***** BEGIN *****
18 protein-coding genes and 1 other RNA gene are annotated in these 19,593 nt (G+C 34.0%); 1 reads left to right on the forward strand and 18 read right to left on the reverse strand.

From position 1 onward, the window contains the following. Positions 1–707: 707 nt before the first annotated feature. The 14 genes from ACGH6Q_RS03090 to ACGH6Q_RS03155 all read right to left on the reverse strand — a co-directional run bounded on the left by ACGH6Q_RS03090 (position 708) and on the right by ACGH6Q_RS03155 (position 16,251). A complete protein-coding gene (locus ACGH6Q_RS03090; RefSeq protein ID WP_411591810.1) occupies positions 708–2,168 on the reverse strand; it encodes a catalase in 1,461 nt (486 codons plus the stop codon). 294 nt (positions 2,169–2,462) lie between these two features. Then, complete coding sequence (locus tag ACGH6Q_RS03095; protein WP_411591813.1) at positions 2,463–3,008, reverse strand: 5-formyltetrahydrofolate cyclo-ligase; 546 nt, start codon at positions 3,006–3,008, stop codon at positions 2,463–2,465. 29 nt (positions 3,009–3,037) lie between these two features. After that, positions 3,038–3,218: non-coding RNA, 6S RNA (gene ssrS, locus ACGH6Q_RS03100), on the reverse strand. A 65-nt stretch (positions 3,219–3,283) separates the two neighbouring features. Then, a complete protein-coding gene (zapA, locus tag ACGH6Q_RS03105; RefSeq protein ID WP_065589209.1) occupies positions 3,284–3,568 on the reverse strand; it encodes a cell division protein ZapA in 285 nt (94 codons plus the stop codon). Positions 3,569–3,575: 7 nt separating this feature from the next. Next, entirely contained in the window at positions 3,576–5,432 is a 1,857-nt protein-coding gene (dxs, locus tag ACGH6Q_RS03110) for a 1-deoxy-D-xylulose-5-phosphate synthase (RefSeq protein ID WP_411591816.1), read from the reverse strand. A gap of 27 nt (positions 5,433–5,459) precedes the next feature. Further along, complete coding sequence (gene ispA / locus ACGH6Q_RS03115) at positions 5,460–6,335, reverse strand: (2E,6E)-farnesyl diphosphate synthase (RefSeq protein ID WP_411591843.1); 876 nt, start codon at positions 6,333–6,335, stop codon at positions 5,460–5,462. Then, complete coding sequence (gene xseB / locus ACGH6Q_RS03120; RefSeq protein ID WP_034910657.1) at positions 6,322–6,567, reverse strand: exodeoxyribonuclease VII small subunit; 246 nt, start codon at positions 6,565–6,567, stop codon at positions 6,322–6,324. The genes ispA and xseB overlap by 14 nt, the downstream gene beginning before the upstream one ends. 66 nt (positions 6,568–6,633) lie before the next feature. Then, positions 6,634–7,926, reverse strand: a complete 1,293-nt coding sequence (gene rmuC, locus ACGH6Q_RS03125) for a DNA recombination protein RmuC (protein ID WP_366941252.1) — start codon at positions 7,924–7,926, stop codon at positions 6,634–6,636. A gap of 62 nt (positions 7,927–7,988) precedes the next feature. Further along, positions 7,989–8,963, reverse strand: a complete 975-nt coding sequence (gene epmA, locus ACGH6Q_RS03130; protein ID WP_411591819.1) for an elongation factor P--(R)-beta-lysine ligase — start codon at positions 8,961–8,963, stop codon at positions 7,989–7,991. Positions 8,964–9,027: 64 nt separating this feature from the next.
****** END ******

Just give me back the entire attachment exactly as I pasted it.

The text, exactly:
18 protein-coding genes and 1 other RNA gene are annotated in these 19,593 nt (G+C 34.0%); 1 reads left to right on the forward strand and 18 read right to left on the reverse strand.

From position 1 onward, the window contains the following. Positions 1–707: 707 nt before the first annotated feature. The 14 genes from ACGH6Q_RS03090 to ACGH6Q_RS03155 all read right to left on the reverse strand — a co-directional run bounded on the left by ACGH6Q_RS03090 (position 708) and on the right by ACGH6Q_RS03155 (position 16,251). A complete protein-coding gene (locus ACGH6Q_RS03090; RefSeq protein ID WP_411591810.1) occupies positions 708–2,168 on the reverse strand; it encodes a catalase in 1,461 nt (486 codons plus the stop codon). 294 nt (positions 2,169–2,462) lie between these two features. Then, complete coding sequence (locus tag ACGH6Q_RS03095; protein WP_411591813.1) at positions 2,463–3,008, reverse strand: 5-formyltetrahydrofolate cyclo-ligase; 546 nt, start codon at positions 3,006–3,008, stop codon at positions 2,463–2,465. 29 nt (positions 3,009–3,037) lie between these two features. After that, positions 3,038–3,218: non-coding RNA, 6S RNA (gene ssrS, locus ACGH6Q_RS03100), on the reverse strand. A 65-nt stretch (positions 3,219–3,283) separates the two neighbouring features. Then, a complete protein-coding gene (zapA, locus tag ACGH6Q_RS03105; RefSeq protein ID WP_065589209.1) occupies positions 3,284–3,568 on the reverse strand; it encodes a cell division protein ZapA in 285 nt (94 codons plus the stop codon). Positions 3,569–3,575: 7 nt separating this feature from the next. Next, entirely contained in the window at positions 3,576–5,432 is a 1,857-nt protein-coding gene (dxs, locus tag ACGH6Q_RS03110) for a 1-deoxy-D-xylulose-5-phosphate synthase (RefSeq protein ID WP_411591816.1), read from the reverse strand. A gap of 27 nt (positions 5,433–5,459) precedes the next feature. Further along, complete coding sequence (gene ispA / locus ACGH6Q_RS03115) at positions 5,460–6,335, reverse strand: (2E,6E)-farnesyl diphosphate synthase (RefSeq protein ID WP_411591843.1); 876 nt, start codon at positions 6,333–6,335, stop codon at positions 5,460–5,462. Then, complete coding sequence (gene xseB / locus ACGH6Q_RS03120; RefSeq protein ID WP_034910657.1) at positions 6,322–6,567, reverse strand: exodeoxyribonuclease VII small subunit; 246 nt, start codon at positions 6,565–6,567, stop codon at positions 6,322–6,324. The genes ispA and xseB overlap by 14 nt, the downstream gene beginning before the upstream one ends. 66 nt (positions 6,568–6,633) lie before the next feature. Then, positions 6,634–7,926, reverse strand: a complete 1,293-nt coding sequence (gene rmuC, locus ACGH6Q_RS03125) for a DNA recombination protein RmuC (protein ID WP_366941252.1) — start codon at positions 7,924–7,926, stop codon at positions 6,634–6,636. A gap of 62 nt (positions 7,927–7,988) precedes the next feature. Further along, positions 7,989–8,963, reverse strand: a complete 975-nt coding sequence (gene epmA, locus ACGH6Q_RS03130; protein ID WP_411591819.1) for an elongation factor P--(R)-beta-lysine ligase — start codon at positions 8,961–8,963, stop codon at positions 7,989–7,991. Positions 8,964–9,027: 64 nt separating this feature from the next.